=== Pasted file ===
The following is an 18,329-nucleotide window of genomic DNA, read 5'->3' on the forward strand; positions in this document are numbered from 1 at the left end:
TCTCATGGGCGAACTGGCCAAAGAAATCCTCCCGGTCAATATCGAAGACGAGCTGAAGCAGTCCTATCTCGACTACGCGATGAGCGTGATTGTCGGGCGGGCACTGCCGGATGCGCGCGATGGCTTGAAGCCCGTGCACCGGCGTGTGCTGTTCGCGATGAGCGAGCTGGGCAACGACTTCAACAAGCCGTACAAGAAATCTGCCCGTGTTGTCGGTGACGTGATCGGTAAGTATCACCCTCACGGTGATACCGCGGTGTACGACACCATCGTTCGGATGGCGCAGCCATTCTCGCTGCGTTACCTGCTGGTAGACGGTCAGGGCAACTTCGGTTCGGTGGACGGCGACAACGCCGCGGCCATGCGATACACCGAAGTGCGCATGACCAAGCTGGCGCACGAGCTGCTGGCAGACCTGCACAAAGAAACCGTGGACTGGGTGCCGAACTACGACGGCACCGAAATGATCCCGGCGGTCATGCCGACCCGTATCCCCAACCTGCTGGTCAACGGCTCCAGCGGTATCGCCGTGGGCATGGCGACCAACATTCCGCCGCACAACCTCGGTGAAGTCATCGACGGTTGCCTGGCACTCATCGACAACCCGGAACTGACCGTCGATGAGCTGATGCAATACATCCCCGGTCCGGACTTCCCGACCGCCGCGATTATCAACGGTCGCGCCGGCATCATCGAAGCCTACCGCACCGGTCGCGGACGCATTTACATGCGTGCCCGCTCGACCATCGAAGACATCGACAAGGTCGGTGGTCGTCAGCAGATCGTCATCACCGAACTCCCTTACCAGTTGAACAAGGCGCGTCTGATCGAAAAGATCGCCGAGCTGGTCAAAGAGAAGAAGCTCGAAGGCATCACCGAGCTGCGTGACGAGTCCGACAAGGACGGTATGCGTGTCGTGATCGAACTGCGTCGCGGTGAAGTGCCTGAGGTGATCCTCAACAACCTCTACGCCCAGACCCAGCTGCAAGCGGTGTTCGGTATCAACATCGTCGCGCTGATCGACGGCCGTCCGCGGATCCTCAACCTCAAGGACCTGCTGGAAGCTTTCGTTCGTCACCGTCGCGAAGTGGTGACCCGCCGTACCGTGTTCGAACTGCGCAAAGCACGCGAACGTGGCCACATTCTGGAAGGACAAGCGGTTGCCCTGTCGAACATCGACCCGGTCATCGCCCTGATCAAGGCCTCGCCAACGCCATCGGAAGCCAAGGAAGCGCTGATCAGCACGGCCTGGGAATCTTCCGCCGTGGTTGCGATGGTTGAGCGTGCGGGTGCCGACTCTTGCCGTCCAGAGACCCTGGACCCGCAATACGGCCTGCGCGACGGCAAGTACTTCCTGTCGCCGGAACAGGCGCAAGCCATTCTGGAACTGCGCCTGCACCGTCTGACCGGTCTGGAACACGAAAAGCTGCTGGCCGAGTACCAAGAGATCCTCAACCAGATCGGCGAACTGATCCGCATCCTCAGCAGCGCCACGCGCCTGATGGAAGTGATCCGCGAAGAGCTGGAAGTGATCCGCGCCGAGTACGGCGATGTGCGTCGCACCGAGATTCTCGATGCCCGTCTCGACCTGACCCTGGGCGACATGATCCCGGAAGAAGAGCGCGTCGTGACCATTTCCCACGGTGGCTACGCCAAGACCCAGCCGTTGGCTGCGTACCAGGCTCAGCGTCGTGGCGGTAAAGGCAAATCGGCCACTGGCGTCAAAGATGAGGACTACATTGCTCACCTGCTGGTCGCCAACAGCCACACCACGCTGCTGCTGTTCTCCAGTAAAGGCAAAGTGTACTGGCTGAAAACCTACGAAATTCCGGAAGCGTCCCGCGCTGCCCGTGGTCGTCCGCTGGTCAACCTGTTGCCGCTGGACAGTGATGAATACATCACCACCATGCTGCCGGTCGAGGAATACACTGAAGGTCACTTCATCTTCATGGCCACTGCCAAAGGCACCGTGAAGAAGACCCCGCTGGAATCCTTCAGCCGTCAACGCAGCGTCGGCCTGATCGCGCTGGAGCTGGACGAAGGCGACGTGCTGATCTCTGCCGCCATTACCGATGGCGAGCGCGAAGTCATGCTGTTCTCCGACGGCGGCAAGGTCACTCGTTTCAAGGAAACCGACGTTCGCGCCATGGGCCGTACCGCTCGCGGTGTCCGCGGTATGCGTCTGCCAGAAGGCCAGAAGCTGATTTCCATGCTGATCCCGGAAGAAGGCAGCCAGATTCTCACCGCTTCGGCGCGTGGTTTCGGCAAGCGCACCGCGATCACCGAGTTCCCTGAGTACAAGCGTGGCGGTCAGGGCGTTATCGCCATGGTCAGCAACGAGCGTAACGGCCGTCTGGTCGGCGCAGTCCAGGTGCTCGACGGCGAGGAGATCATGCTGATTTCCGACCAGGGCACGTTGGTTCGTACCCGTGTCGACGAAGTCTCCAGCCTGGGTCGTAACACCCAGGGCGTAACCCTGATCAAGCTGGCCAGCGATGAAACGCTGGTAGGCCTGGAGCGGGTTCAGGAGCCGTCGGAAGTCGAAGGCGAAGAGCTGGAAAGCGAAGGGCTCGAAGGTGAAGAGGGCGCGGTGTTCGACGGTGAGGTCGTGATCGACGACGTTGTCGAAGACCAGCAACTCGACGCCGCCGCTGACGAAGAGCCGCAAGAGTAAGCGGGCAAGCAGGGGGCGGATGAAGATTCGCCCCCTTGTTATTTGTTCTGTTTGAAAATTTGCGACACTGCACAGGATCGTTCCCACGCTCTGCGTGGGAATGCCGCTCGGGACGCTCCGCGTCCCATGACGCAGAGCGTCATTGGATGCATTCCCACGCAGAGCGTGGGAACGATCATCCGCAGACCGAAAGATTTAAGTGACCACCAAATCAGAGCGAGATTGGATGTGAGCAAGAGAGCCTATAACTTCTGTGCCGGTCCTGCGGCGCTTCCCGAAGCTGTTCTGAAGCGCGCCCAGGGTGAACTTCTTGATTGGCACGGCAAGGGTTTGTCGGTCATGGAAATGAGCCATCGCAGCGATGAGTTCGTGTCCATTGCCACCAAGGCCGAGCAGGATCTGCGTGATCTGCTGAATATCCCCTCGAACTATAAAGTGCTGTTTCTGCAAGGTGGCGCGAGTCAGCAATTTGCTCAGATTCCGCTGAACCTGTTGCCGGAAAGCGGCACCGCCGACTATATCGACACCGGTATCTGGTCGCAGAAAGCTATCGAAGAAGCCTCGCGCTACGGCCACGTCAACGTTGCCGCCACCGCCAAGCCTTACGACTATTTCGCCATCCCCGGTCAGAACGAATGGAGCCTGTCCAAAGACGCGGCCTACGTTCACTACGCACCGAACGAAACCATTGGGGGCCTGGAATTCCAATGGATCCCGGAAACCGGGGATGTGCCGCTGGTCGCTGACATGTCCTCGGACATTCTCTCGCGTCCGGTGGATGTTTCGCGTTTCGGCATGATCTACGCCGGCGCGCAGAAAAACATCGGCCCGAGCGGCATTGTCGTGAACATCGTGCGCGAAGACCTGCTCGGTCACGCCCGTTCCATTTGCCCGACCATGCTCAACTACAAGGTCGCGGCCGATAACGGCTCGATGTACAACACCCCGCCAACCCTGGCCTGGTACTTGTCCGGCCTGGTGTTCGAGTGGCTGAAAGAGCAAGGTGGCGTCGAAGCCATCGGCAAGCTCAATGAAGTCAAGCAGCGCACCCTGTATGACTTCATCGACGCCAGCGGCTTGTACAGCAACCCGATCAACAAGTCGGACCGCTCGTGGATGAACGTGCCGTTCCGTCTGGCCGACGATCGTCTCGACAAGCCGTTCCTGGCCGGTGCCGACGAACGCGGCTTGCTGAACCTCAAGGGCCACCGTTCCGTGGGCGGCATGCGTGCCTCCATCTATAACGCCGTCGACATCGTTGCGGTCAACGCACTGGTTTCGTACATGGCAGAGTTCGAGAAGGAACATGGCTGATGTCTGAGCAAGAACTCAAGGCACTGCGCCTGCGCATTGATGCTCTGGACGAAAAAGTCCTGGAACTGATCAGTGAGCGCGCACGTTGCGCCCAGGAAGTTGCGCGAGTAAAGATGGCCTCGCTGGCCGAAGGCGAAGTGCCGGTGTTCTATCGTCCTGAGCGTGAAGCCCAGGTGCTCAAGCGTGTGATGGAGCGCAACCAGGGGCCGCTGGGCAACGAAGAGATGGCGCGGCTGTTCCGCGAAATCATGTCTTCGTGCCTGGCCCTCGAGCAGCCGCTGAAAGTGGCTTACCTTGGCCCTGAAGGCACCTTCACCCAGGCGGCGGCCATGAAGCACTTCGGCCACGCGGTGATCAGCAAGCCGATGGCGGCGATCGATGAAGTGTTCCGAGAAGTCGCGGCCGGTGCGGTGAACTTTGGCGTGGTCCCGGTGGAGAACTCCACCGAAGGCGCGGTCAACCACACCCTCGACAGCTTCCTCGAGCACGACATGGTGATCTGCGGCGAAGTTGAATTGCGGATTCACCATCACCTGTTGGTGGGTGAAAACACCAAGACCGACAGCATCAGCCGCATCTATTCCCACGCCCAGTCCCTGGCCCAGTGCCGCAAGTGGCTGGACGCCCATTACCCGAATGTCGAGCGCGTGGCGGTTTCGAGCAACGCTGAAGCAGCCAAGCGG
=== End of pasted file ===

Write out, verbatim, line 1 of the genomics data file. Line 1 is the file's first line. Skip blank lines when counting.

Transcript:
The following is an 18,329-nucleotide window of genomic DNA, read 5'->3' on the forward strand; positions in this document are numbered from 1 at the left end: